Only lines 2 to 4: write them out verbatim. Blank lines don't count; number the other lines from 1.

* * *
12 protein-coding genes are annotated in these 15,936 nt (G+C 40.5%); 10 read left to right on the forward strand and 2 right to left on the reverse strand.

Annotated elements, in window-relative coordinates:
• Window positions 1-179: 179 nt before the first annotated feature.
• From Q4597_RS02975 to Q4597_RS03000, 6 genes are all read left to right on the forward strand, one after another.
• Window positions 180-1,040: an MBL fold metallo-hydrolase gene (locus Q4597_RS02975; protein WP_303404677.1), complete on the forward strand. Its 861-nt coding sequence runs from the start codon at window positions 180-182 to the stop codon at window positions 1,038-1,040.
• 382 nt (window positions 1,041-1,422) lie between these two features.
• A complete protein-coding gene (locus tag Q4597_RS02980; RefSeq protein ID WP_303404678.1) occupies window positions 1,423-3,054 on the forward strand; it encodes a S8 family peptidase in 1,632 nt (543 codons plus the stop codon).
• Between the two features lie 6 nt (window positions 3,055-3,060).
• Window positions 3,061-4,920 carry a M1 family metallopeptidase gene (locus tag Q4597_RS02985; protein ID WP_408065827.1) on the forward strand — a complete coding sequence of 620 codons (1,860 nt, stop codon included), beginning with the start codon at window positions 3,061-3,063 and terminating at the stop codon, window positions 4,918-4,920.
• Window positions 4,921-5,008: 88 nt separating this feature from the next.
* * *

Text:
Annotated elements, in window-relative coordinates:
• Window positions 1-179: 179 nt before the first annotated feature.
• From Q4597_RS02975 to Q4597_RS03000, 6 genes are all read left to right on the forward strand, one after another.